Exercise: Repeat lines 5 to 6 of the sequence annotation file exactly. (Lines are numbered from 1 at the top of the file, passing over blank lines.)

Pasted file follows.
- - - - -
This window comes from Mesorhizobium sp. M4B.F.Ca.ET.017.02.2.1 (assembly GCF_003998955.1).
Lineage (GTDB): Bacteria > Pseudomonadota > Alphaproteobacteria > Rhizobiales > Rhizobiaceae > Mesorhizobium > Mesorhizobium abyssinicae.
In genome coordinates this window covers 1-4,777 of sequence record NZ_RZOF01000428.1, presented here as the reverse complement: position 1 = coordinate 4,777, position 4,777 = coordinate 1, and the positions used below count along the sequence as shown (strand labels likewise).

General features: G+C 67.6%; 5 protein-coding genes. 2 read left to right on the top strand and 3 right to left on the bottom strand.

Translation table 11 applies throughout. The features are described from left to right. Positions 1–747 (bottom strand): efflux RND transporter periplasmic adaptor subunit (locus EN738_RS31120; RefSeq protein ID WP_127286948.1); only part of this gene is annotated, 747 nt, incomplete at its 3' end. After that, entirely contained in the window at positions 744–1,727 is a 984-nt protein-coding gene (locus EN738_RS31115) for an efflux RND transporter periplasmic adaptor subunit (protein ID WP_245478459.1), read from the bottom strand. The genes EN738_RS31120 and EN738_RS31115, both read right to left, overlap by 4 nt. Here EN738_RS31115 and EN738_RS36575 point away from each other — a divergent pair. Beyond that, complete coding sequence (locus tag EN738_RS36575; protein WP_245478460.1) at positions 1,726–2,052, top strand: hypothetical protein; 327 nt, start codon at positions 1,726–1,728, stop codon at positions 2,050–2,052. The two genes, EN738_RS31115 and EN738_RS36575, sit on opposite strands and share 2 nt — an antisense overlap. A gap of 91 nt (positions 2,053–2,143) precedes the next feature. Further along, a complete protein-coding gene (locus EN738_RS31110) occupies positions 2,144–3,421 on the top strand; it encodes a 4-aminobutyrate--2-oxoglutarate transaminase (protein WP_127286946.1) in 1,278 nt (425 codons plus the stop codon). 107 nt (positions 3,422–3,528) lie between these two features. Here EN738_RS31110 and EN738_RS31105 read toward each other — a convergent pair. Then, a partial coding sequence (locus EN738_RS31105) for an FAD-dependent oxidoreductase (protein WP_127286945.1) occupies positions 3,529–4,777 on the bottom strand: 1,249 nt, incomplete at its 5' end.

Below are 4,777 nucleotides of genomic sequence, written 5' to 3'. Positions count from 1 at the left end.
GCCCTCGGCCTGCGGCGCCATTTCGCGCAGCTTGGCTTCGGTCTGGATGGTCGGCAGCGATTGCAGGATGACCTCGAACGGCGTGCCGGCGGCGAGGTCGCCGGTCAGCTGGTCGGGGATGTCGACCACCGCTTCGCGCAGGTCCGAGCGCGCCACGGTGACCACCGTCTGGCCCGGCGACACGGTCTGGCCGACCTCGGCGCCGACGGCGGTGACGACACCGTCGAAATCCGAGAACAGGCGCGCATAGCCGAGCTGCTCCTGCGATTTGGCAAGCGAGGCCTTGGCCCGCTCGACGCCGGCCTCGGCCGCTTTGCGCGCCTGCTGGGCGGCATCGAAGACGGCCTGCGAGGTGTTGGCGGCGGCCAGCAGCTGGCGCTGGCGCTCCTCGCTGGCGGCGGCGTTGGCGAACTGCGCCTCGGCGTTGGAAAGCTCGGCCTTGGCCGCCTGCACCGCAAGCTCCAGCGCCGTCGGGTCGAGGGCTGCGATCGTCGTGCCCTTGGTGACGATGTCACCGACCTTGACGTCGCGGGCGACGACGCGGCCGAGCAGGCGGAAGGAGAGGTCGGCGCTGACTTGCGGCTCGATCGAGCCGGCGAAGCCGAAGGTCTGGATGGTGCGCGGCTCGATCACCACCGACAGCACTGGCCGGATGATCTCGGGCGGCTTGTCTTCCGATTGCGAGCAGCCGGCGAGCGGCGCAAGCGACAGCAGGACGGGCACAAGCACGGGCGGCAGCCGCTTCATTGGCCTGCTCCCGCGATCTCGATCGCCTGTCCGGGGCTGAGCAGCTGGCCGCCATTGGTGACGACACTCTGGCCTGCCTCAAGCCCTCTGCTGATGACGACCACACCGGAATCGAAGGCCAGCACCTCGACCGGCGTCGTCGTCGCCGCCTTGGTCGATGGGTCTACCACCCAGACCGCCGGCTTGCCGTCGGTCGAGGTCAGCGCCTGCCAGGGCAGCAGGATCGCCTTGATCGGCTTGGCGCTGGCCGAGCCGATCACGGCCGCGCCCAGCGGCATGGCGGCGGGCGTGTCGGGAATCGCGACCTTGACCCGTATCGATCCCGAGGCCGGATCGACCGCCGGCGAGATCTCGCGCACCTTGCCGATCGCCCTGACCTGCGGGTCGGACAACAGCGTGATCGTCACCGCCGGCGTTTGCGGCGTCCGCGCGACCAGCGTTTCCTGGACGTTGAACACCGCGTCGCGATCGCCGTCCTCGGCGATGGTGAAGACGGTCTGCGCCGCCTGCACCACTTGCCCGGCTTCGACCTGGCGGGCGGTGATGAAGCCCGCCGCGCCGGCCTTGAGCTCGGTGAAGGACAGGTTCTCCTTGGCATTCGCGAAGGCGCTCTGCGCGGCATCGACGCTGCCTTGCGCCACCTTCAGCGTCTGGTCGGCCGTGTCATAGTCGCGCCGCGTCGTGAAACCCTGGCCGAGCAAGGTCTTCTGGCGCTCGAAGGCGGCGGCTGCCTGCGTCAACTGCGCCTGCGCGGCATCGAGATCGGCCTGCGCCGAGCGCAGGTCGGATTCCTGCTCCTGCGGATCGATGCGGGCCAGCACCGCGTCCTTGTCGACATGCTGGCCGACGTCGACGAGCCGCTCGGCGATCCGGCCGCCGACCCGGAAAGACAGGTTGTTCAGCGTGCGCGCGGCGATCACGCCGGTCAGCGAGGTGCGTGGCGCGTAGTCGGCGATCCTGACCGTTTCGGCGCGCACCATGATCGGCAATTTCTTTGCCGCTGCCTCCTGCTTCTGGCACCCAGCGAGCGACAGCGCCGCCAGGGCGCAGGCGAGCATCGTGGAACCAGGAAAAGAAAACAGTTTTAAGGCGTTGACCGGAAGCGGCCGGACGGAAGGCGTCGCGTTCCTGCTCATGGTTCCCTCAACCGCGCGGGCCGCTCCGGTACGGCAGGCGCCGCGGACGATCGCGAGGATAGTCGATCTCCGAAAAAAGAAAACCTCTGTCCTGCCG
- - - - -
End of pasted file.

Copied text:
Translation table 11 applies throughout. The features are described from left to right. Positions 1–747 (bottom strand): efflux RND transporter periplasmic adaptor subunit (locus EN738_RS31120; RefSeq protein ID WP_127286948.1); only part of this gene is annotated, 747 nt, incomplete at its 3' end. After that, entirely contained in the window at positions 744–1,727 is a 984-nt protein-coding gene (locus EN738_RS31115) for an efflux RND transporter periplasmic adaptor subunit (protein ID WP_245478459.1), read from the bottom strand. The genes EN738_RS31120 and EN738_RS31115, both read right to left, overlap by 4 nt. Here EN738_RS31115 and EN738_RS36575 point away from each other — a divergent pair. Beyond that, complete coding sequence (locus tag EN738_RS36575; protein WP_245478460.1) at positions 1,726–2,052, top strand: hypothetical protein; 327 nt, start codon at positions 1,726–1,728, stop codon at positions 2,050–2,052. The two genes, EN738_RS31115 and EN738_RS36575, sit on opposite strands and share 2 nt — an antisense overlap. A gap of 91 nt (positions 2,053–2,143) precedes the next feature. Further along, a complete protein-coding gene (locus EN738_RS31110) occupies positions 2,144–3,421 on the top strand; it encodes a 4-aminobutyrate--2-oxoglutarate transaminase (protein WP_127286946.1) in 1,278 nt (425 codons plus the stop codon). 107 nt (positions 3,422–3,528) lie between these two features. Here EN738_RS31110 and EN738_RS31105 read toward each other — a convergent pair. Then, a partial coding sequence (locus EN738_RS31105) for an FAD-dependent oxidoreductase (protein WP_127286945.1) occupies positions 3,529–4,777 on the bottom strand: 1,249 nt, incomplete at its 5' end.

Below are 4,777 nucleotides of genomic sequence, written 5' to 3'. Positions count from 1 at the left end.